It’s not easy being a fashion designer. Anyone can call themselves one, but few can continue staying relevant and remain in the industry. Melinda Looi hardly needs any introduction. The 46-year-old is one of Malaysia’s most popular designers and has been in the trade for close to two decades – and is still going strong.
Looi’s eclectic and avant-garde designs are indeed well loved. They have been seen on runways around the world, attracting a clientele that includes celebrities and socialites.
As a fashion designer, she offers both ready-to-wear and couture garments. Her list of lines is quite an impressive one – from high-end couture to fashionable ready-to-wear and everyday basics. She is however, not content with just that and is now interested in branching out.
In an interview recently, she reveals that she has moved into interior design. She also notes that her focus these days is on the Malaysian market, as this is where it began for her.
“There’s lot of things going on for me at the moment,” Looi states. “I’m not just a mother of four. On the business side, things are growing. I’m actually expanding to include a larger team.”
Being a fashion designer was not Looi’s first career choice. She was actually more interested in art. Her parents were the ones who persuaded her to take up fashion instead.
She then discovered the “art” of couture. Now, she is still pursuing her dream of being an artist, with the only difference being that fabric is her canvas, and she uses needles, thread and scissors, instead of a paintbrush.
Looi studied at the La Salle Institute Of Design in Kuala Lumpur before winning the Malaysia Young Designer Award in 1995. The prize was a scholarship from the La Salle School Of Fashion in Montreal, Canada.
In 1998, she returned to Malaysia and worked for her parents’ business for a year before venturing out on her own. Thereon, she garnered attention for her unique designs that pushed the boundaries of fashion.
Looi nevertheless, attributes her success to the people working closely with her. Her husband Dirk Luebbert, for example, is the CEO of her company. He manages the operations and running of the different businesses.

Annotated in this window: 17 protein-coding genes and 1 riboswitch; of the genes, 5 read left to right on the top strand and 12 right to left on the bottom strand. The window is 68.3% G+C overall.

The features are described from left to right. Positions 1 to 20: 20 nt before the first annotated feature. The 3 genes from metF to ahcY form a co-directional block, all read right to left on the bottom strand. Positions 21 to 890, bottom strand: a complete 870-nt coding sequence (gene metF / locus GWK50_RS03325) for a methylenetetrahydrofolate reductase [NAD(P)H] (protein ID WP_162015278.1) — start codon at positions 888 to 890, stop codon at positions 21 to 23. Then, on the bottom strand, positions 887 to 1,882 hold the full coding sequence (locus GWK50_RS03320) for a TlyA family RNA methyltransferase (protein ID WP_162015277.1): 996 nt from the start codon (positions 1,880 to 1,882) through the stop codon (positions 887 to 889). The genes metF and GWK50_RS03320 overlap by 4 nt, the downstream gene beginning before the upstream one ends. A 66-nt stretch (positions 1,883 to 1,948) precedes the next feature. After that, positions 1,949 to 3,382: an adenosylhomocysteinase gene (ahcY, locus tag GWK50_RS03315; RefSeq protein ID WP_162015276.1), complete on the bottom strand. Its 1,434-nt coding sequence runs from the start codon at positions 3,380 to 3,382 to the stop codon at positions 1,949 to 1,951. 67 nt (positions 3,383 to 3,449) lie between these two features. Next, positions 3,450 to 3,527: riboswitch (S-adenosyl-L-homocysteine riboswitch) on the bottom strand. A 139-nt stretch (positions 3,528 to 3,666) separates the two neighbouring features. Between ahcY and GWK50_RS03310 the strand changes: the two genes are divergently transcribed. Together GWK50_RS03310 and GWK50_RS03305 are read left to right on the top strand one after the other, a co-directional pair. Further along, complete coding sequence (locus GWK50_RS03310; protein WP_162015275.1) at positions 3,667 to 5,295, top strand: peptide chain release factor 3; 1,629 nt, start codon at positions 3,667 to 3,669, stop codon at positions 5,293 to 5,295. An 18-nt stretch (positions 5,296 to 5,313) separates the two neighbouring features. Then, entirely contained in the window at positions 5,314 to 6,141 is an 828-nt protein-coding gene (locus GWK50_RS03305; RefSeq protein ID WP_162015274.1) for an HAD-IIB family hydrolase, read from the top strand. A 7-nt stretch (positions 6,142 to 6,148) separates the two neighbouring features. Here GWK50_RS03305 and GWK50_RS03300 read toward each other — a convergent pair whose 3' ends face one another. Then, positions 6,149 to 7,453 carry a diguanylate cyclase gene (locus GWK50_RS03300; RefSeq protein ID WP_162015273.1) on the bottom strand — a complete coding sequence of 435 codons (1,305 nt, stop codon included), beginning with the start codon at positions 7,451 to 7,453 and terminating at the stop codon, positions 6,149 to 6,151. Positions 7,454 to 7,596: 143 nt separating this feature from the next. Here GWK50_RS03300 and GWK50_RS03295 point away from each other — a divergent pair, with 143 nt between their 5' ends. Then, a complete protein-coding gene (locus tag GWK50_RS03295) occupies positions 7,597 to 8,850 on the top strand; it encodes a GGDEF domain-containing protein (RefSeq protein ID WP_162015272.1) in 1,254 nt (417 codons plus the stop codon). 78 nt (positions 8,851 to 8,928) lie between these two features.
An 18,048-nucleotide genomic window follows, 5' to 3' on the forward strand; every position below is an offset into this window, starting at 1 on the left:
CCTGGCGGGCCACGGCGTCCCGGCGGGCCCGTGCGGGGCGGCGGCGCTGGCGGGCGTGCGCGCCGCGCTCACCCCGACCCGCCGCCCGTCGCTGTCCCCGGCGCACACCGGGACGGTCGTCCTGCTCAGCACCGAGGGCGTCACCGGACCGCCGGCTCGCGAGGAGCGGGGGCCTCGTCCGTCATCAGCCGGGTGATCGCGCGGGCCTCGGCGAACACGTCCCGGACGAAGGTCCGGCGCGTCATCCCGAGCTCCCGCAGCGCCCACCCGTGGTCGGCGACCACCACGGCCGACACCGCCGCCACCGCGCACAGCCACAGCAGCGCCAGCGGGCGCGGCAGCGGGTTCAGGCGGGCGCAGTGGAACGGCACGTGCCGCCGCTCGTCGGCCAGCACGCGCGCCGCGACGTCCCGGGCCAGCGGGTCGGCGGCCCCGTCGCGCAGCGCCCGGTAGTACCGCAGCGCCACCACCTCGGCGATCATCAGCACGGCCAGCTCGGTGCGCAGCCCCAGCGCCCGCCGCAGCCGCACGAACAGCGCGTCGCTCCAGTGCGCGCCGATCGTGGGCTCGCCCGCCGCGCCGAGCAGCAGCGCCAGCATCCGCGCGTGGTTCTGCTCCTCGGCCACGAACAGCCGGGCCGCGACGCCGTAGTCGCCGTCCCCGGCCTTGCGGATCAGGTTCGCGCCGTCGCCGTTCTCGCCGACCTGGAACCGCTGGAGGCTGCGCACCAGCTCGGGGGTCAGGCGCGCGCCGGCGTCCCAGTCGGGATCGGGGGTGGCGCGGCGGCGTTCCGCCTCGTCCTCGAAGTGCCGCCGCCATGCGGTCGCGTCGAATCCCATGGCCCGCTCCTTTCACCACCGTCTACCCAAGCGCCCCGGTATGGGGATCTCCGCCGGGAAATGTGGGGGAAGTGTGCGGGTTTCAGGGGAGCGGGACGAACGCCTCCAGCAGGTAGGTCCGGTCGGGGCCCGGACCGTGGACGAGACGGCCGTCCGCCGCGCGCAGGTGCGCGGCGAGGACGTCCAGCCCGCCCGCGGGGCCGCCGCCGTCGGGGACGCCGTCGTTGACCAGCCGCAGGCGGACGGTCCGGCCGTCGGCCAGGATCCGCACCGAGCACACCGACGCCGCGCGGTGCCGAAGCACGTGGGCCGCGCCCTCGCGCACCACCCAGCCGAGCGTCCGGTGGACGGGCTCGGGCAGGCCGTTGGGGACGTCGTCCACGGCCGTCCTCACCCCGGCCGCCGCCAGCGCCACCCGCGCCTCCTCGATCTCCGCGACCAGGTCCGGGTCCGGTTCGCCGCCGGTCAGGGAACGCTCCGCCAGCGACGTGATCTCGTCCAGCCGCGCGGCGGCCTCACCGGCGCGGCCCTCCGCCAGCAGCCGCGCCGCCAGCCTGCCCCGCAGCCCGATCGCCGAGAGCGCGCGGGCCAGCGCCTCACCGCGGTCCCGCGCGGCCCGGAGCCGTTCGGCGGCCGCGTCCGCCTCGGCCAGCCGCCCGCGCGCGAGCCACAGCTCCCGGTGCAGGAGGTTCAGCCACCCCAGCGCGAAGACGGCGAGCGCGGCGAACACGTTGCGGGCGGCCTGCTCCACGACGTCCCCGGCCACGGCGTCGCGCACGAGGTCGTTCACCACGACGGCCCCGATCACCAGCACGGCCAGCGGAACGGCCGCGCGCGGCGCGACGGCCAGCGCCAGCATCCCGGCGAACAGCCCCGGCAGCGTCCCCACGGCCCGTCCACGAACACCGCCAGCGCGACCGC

“I’m blessed in that aspect. It’s definitely all about having good people – or rather, good friends – around me who can really help, who would want to grow together,” she points out.
Looi is not one to micromanage, as well. Emel, her modestwear brand that adheres to a socially conscious fashion initiative, is now operating more independently with its own creative team.
She isn’t just about her own brands either, she was also recently appointed as the president of the Malaysian Official Designers Association (Moda). In this role, she is looking to further spur the country’s fashion industry by helping out young designers.
“The Malaysia Young Designer Award that I won in the past was actually through MODA. I want to bring back that competition, as well as other exciting activities that can help local designers,” she says.
“We have a huge pool of designers in Malaysia. But the market is very small. The buying power here is not very strong. So I think this is a major issue for the young people entering the industry.”
Looi does not want to reveal too much about what she’s going to do as it’s still in the planning stages, but it will be interesting to see what she has in store for the local fashion industry.
On diversifying, she explains that it can help fashion businesses grow. Tackling e-commerce, for instance, is one way to really capitalise on the changing retail landscape. Emel for instance, can be found online at emel.my and stocked by major fashion retailers like zalora.my.
Looi is also involved in various other projects. She has designed costumes for theatre productions like Shadow In The Sun, a 2017 local play that revolves around the drama between royal cousins and also rivals, Mary Queen of Scots and Elizabeth I. In 2015 she presented a 3D-printed collection of clothes and accessories in New York.
Recently, she partnered the Malaysian Gymnastics Federation to design and launch their new official uniform and sports kits for the gymnasts. Nine of Malaysia’s top gymnasts donned the new uniform for the first time at the Rhythmic Gymnastics Junior World Championships, which commenced in Moscow on July 19.
Last year, Looi was one of the Malaysian designers chosen to present her designs at the Fine Arts Museums Of San Francisco’s “Contemporary Muslim Fashions” exhibition.
“When I started my couture business, I was flown all over the world by my clients.
“I visited the Middle Eastern countries a lot. It was at that time that I began to get acquainted with Muslimah fashion,” she relates. Looi has in fact been an active participant for years at the Islamic Fashion Festival in Malaysia and abroad.
“I think being a designer, we should always be flexible. We should not just do the things we are comfortable with. So if you ask me, can I design a cheongsam? Yes, anytime. Can I design an abayah? Yes, of course.”
Yet, Looi has always remained true to her aesthetic. Her designs, what ever they may be, always have a touch of edginess to them. Take this as the signature Melinda Looi touch.
“I think my customers like the details that I put into each garment. They offer a bit of the edgy and young feel, but they are not over the top. What sells are clothes that are wearable,” she explains.
Her advice for staying relevant? Always make sure your designs are timeless. By doing this, the clothes you sell will not go out of fashion every time a specific trend fades away.
“I don’t like designing trendy stuff that a person will no longer be able to wear after a few months or a year.
“Always design things that can be worn for different occasions and in many ways.”